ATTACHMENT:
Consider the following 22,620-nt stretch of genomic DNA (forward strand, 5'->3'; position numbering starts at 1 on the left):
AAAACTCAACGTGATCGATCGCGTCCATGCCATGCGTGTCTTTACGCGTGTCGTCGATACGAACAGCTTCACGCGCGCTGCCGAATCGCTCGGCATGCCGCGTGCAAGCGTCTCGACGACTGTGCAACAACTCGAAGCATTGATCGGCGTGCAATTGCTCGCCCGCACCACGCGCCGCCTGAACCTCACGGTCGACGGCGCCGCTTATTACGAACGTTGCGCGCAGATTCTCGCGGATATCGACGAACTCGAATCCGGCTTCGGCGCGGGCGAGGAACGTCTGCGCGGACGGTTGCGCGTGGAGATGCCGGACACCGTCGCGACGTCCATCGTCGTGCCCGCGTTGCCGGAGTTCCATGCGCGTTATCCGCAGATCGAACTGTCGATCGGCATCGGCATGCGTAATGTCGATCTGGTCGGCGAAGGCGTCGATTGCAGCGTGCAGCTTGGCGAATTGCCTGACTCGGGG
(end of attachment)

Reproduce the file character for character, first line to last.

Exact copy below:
Consider the following 22,620-nt stretch of genomic DNA (forward strand, 5'->3'; position numbering starts at 1 on the left):
AAAACTCAACGTGATCGATCGCGTCCATGCCATGCGTGTCTTTACGCGTGTCGTCGATACGAACAGCTTCACGCGCGCTGCCGAATCGCTCGGCATGCCGCGTGCAAGCGTCTCGACGACTGTGCAACAACTCGAAGCATTGATCGGCGTGCAATTGCTCGCCCGCACCACGCGCCGCCTGAACCTCACGGTCGACGGCGCCGCTTATTACGAACGTTGCGCGCAGATTCTCGCGGATATCGACGAACTCGAATCCGGCTTCGGCGCGGGCGAGGAACGTCTGCGCGGACGGTTGCGCGTGGAGATGCCGGACACCGTCGCGACGTCCATCGTCGTGCCCGCGTTGCCGGAGTTCCATGCGCGTTATCCGCAGATCGAACTGTCGATCGGCATCGGCATGCGTAATGTCGATCTGGTCGGCGAAGGCGTCGATTGCAGCGTGCAGCTTGGCGAATTGCCTGACTCGGGG